Posted by: deadmousediaries | June 18, 2010

L.Y.S.Y.B.B. – (Lis See Bee Bee) another true story from Mitchell Kyd

Families are bound together by a lot of things: DNA, love, shared stories,  lots of great-grandmothers and the occasional rash. Traditions and rituals are also an integral part of where we’ve come from and where we’re headed.  Their comforting sameness provides security and continuity among family members and between the generations.  The great thing about these two connectors is that you are never too young –and it is never too late — to create a tradition.

Enter a six-year-old with an  active sense of affirmation.  It all started with a phone call that she ended by saying:  “Love you! See you! Bye bye!” There was no doubt she was ending the call and was covering all her bases.

The recipient of this gracious goodbye was a travelling parent who repeated the story at home within earshot of its author.  Kids know when parents are amused and if it worked once, it bears repeating.  “Love you! See you! Bye bye!” became her standard closing and it quickly rippled across the whole family to replace any other kind of goodbye.

Another great thing that connects families is code talk, those magic words that are significant only to the people involved and deliciously unintelligible to those outside that special circle. It wasn’t long before “Love you! See you! Bye bye!” had become so integral to family conversations that it took the inevitable short cut.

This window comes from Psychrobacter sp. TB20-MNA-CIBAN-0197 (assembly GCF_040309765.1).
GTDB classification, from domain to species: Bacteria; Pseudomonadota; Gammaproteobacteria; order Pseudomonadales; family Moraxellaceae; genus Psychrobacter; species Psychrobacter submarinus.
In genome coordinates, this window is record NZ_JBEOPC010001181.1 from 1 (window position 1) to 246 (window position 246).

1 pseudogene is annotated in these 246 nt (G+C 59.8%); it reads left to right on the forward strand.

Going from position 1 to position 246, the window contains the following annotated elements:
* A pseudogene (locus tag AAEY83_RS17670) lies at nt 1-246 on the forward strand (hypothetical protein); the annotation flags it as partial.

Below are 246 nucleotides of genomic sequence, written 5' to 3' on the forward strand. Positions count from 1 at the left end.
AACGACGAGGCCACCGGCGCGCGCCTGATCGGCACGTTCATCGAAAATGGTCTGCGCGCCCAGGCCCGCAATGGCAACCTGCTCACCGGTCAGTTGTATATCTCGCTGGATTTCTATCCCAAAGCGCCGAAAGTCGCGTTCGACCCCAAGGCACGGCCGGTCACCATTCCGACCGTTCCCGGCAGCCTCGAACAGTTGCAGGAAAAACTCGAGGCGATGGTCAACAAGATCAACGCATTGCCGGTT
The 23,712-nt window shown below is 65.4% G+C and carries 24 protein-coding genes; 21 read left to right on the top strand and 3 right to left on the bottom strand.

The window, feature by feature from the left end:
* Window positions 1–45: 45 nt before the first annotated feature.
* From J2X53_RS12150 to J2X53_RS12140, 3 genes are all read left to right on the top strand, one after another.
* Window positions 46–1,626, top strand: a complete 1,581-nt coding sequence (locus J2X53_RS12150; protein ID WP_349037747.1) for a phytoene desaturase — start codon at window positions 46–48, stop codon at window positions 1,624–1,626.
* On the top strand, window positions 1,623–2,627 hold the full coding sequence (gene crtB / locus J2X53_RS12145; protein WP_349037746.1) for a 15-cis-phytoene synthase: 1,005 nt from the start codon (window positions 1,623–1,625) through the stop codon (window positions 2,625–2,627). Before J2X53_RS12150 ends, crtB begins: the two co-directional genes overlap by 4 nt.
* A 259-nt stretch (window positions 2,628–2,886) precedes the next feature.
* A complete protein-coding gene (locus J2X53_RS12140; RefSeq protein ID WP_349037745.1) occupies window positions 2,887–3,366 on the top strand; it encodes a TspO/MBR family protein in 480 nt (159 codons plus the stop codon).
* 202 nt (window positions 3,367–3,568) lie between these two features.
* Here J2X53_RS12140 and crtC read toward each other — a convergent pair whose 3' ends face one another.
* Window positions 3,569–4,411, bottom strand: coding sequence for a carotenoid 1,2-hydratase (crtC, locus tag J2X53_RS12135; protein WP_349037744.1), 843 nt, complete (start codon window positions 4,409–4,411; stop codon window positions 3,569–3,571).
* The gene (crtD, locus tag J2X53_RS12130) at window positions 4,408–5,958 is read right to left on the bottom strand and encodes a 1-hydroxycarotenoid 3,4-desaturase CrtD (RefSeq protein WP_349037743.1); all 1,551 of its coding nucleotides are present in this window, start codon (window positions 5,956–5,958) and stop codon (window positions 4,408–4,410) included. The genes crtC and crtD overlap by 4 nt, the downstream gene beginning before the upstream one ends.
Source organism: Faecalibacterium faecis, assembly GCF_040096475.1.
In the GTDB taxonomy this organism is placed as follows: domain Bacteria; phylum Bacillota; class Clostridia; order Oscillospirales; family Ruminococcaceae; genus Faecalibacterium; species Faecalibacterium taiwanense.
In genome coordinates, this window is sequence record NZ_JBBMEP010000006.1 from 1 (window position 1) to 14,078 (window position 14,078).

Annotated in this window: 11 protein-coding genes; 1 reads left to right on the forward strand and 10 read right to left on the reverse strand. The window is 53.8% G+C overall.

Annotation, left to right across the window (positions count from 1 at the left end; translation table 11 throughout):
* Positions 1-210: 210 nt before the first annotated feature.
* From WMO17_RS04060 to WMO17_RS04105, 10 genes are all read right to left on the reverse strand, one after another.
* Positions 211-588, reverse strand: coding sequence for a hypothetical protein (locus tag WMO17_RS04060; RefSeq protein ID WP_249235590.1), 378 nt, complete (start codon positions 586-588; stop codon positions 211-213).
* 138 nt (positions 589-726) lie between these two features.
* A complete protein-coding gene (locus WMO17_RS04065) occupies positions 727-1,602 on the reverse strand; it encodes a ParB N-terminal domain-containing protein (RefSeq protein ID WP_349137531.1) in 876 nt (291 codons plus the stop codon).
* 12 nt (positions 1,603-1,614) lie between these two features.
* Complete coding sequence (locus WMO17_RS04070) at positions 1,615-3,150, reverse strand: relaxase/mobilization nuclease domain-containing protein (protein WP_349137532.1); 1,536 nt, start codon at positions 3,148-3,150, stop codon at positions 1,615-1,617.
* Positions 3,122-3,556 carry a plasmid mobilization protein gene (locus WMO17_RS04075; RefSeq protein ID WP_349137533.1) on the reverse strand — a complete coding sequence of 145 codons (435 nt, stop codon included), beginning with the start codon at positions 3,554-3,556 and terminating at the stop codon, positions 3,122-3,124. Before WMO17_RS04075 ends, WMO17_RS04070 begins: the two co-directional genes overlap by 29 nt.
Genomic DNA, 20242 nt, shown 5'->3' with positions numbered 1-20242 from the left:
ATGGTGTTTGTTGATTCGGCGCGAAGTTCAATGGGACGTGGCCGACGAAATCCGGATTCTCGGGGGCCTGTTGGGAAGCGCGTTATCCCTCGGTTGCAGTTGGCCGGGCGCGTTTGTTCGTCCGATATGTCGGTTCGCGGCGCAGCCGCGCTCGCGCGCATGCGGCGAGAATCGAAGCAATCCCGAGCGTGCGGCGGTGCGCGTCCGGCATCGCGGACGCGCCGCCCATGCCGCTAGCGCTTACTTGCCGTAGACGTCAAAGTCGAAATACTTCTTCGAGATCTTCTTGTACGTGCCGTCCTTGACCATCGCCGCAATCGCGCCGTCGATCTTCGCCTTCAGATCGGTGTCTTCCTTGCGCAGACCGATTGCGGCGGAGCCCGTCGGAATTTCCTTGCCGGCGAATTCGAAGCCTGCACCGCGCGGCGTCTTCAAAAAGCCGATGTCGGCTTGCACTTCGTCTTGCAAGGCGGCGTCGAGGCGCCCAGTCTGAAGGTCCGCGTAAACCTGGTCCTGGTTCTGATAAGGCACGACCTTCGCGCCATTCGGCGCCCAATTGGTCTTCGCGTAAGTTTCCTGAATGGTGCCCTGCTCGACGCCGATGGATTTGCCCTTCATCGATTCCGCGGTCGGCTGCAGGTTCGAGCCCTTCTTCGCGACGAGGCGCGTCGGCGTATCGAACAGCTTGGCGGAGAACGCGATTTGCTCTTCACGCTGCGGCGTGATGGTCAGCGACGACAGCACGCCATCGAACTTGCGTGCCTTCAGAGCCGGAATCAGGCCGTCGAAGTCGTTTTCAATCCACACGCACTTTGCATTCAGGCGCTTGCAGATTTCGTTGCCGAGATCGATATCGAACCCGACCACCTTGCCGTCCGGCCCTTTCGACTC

LYSYBB (lis see bee bee) popped out of the same six-year-old’s mouth a few months later and instantly usurped the power of  it’s long-version companion.  LYSYBB.  It began turning up everywhere, in phone conversations, on e-mails, at the end of text messages. It’s been almost 15 years since LYSYBB became a family ritual and with every sign-off, it affirms what we  already knew: we are a family connected by loving reminders.

As the world whirls by at frightening speed,  we communicate more and connect less.  Technology brings us shortcuts to all our daily tasks and burdens us with the feel of less time. We expect more, want it faster, and obsess over life’s imagined requirements.  For us, LYSBB may be shortalk but it still brands our family exchanges and has become a tradition that slows us down for just that instant in remembering there is someone on the other end of the conversation who will love us in return.

Copyright 2010. Mitchell Kyd. All rights reserved.


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